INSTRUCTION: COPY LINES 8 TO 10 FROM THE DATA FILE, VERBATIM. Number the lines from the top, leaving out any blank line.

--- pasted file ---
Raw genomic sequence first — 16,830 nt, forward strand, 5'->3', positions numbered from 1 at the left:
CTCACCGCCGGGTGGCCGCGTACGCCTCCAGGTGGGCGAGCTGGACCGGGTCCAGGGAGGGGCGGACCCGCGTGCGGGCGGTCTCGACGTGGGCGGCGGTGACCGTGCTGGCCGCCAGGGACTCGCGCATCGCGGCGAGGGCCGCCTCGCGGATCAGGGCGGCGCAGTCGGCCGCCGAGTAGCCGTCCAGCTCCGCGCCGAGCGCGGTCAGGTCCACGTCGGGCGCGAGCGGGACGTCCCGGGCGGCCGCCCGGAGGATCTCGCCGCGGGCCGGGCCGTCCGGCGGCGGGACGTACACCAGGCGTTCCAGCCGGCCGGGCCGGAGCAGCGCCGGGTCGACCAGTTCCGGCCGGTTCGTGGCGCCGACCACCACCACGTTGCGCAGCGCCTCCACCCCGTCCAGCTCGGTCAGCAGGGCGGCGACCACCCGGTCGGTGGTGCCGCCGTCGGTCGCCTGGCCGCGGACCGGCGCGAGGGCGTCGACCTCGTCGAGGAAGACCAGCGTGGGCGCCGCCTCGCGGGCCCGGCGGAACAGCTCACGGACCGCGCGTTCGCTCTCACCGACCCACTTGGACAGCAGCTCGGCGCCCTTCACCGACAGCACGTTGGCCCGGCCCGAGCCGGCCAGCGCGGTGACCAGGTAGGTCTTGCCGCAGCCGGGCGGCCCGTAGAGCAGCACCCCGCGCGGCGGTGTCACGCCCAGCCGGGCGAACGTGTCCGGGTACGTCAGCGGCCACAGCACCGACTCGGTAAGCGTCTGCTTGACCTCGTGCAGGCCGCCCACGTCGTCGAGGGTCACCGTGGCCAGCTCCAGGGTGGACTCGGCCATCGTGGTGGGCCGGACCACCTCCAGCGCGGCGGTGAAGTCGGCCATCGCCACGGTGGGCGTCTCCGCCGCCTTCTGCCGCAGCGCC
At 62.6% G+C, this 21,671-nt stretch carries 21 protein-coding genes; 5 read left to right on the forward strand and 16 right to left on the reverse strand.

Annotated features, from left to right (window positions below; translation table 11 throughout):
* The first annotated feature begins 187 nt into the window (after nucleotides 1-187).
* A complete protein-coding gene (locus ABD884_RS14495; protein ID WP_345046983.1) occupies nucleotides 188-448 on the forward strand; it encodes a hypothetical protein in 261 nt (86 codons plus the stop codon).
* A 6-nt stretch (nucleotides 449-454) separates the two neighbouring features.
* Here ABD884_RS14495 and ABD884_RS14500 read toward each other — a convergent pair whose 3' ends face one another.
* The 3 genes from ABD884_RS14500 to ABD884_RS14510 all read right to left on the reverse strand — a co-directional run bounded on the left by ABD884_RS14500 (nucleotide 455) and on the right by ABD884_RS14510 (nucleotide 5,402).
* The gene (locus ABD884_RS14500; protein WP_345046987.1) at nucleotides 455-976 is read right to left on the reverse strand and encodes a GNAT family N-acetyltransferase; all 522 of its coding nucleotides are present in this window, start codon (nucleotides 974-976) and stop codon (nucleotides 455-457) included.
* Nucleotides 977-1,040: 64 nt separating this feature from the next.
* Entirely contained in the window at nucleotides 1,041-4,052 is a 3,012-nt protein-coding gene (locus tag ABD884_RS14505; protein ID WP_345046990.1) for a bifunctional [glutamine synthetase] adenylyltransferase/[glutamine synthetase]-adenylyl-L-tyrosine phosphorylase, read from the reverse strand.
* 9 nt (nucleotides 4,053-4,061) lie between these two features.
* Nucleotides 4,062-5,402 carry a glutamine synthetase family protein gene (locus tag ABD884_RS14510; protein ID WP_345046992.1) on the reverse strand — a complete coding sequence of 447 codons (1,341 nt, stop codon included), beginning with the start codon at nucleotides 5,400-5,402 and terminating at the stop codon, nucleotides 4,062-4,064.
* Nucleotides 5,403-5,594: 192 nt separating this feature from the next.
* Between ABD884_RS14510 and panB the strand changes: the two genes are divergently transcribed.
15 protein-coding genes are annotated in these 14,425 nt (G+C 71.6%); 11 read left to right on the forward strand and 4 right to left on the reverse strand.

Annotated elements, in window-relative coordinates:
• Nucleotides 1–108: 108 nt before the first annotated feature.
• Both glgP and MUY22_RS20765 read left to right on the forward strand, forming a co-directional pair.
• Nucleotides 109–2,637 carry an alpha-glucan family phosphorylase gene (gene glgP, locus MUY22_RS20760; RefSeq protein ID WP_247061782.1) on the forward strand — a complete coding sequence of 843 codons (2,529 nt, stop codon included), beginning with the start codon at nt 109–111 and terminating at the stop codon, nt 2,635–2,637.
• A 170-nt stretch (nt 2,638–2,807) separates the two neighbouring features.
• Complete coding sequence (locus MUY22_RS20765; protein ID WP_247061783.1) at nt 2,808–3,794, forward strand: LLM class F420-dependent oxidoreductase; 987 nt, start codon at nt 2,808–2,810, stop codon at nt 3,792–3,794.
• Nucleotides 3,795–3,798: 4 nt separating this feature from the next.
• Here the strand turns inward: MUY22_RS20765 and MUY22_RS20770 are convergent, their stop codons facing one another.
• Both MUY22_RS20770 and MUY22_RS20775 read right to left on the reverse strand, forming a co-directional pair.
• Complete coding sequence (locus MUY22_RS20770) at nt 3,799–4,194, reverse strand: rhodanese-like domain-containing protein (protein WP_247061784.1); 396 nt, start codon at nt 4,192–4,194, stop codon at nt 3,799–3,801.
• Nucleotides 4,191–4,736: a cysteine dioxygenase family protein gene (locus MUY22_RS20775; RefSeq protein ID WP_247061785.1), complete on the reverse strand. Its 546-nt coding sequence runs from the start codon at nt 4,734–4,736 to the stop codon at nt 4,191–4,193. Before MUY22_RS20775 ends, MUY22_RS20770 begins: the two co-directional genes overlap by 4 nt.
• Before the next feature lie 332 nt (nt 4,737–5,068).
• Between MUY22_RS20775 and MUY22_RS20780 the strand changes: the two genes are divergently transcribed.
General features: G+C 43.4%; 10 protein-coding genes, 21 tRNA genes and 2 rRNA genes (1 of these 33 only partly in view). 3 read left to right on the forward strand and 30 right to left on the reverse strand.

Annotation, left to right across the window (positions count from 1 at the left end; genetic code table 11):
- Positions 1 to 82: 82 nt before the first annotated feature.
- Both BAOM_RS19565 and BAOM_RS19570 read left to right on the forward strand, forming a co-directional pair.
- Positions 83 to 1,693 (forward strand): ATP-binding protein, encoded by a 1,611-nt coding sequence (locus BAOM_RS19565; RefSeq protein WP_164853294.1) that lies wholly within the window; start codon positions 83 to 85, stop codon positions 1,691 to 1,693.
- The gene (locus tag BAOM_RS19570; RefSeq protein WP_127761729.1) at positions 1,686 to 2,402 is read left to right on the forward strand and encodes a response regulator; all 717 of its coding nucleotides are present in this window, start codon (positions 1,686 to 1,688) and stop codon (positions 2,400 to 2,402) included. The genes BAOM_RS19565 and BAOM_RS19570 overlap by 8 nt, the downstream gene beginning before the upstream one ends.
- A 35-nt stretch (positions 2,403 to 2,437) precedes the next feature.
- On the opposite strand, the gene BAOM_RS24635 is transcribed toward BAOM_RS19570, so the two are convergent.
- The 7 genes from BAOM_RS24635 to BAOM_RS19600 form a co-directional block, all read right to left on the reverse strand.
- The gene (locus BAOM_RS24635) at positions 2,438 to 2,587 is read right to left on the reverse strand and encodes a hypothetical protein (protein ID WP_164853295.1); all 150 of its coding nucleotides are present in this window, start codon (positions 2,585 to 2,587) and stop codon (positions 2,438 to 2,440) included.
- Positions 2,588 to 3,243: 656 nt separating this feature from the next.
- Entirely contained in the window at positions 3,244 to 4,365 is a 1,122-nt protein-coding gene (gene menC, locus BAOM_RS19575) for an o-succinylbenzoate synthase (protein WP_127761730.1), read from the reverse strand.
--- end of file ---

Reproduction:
* Here ABD884_RS14495 and ABD884_RS14500 read toward each other — a convergent pair whose 3' ends face one another.
* The 3 genes from ABD884_RS14500 to ABD884_RS14510 all read right to left on the reverse strand — a co-directional run bounded on the left by ABD884_RS14500 (nucleotide 455) and on the right by ABD884_RS14510 (nucleotide 5,402).
* The gene (locus ABD884_RS14500; protein WP_345046987.1) at nucleotides 455-976 is read right to left on the reverse strand and encodes a GNAT family N-acetyltransferase; all 522 of its coding nucleotides are present in this window, start codon (nucleotides 974-976) and stop codon (nucleotides 455-457) included.